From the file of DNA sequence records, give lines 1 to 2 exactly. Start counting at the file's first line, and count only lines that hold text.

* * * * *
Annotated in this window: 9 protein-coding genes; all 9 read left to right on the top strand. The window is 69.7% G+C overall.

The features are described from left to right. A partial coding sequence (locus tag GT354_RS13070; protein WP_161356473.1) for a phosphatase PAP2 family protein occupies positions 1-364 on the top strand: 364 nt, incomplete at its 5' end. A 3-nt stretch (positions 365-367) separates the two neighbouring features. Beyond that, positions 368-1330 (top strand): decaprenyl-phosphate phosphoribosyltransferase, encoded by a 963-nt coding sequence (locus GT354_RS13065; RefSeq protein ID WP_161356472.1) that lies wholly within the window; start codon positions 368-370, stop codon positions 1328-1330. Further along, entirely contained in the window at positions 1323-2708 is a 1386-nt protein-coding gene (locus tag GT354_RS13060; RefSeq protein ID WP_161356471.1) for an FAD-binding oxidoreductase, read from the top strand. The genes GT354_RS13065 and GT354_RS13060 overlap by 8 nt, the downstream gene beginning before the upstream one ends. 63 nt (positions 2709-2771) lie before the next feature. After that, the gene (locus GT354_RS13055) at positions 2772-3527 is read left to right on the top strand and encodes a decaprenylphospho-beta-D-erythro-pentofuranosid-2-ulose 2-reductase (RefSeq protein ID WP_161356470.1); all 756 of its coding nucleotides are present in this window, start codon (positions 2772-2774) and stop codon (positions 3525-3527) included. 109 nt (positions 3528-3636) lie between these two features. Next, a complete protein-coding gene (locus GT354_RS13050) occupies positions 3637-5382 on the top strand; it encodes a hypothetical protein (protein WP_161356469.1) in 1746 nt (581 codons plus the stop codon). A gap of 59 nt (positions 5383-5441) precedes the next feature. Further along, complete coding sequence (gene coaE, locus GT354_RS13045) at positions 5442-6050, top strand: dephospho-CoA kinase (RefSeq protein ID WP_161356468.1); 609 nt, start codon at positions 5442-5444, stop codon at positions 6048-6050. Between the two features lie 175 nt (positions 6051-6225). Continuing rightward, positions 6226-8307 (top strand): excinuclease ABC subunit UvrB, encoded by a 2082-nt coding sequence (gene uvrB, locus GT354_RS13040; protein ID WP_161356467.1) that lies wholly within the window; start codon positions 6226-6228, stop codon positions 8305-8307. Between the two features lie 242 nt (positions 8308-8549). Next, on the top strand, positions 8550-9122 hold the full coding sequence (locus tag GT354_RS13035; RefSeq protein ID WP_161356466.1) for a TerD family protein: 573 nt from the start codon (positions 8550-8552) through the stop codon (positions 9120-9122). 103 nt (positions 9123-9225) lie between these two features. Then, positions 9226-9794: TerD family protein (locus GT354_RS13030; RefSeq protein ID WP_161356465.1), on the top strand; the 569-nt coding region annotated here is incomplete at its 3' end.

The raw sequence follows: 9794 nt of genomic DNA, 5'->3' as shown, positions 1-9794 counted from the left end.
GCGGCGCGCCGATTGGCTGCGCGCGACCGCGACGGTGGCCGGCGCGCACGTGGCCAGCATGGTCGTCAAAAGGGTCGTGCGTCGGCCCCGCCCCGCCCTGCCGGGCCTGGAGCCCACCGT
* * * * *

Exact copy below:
Annotated in this window: 9 protein-coding genes; all 9 read left to right on the top strand. The window is 69.7% G+C overall.

The features are described from left to right. A partial coding sequence (locus tag GT354_RS13070; protein WP_161356473.1) for a phosphatase PAP2 family protein occupies positions 1-364 on the top strand: 364 nt, incomplete at its 5' end. A 3-nt stretch (positions 365-367) separates the two neighbouring features. Beyond that, positions 368-1330 (top strand): decaprenyl-phosphate phosphoribosyltransferase, encoded by a 963-nt coding sequence (locus GT354_RS13065; RefSeq protein ID WP_161356472.1) that lies wholly within the window; start codon positions 368-370, stop codon positions 1328-1330. Further along, entirely contained in the window at positions 1323-2708 is a 1386-nt protein-coding gene (locus tag GT354_RS13060; RefSeq protein ID WP_161356471.1) for an FAD-binding oxidoreductase, read from the top strand. The genes GT354_RS13065 and GT354_RS13060 overlap by 8 nt, the downstream gene beginning before the upstream one ends. 63 nt (positions 2709-2771) lie before the next feature. After that, the gene (locus GT354_RS13055) at positions 2772-3527 is read left to right on the top strand and encodes a decaprenylphospho-beta-D-erythro-pentofuranosid-2-ulose 2-reductase (RefSeq protein ID WP_161356470.1); all 756 of its coding nucleotides are present in this window, start codon (positions 2772-2774) and stop codon (positions 3525-3527) included. 109 nt (positions 3528-3636) lie between these two features. Next, a complete protein-coding gene (locus GT354_RS13050) occupies positions 3637-5382 on the top strand; it encodes a hypothetical protein (protein WP_161356469.1) in 1746 nt (581 codons plus the stop codon). A gap of 59 nt (positions 5383-5441) precedes the next feature. Further along, complete coding sequence (gene coaE, locus GT354_RS13045) at positions 5442-6050, top strand: dephospho-CoA kinase (RefSeq protein ID WP_161356468.1); 609 nt, start codon at positions 5442-5444, stop codon at positions 6048-6050. Between the two features lie 175 nt (positions 6051-6225). Continuing rightward, positions 6226-8307 (top strand): excinuclease ABC subunit UvrB, encoded by a 2082-nt coding sequence (gene uvrB, locus GT354_RS13040; protein ID WP_161356467.1) that lies wholly within the window; start codon positions 6226-6228, stop codon positions 8305-8307. Between the two features lie 242 nt (positions 8308-8549). Next, on the top strand, positions 8550-9122 hold the full coding sequence (locus tag GT354_RS13035; RefSeq protein ID WP_161356466.1) for a TerD family protein: 573 nt from the start codon (positions 8550-8552) through the stop codon (positions 9120-9122). 103 nt (positions 9123-9225) lie between these two features. Then, positions 9226-9794: TerD family protein (locus GT354_RS13030; RefSeq protein ID WP_161356465.1), on the top strand; the 569-nt coding region annotated here is incomplete at its 3' end.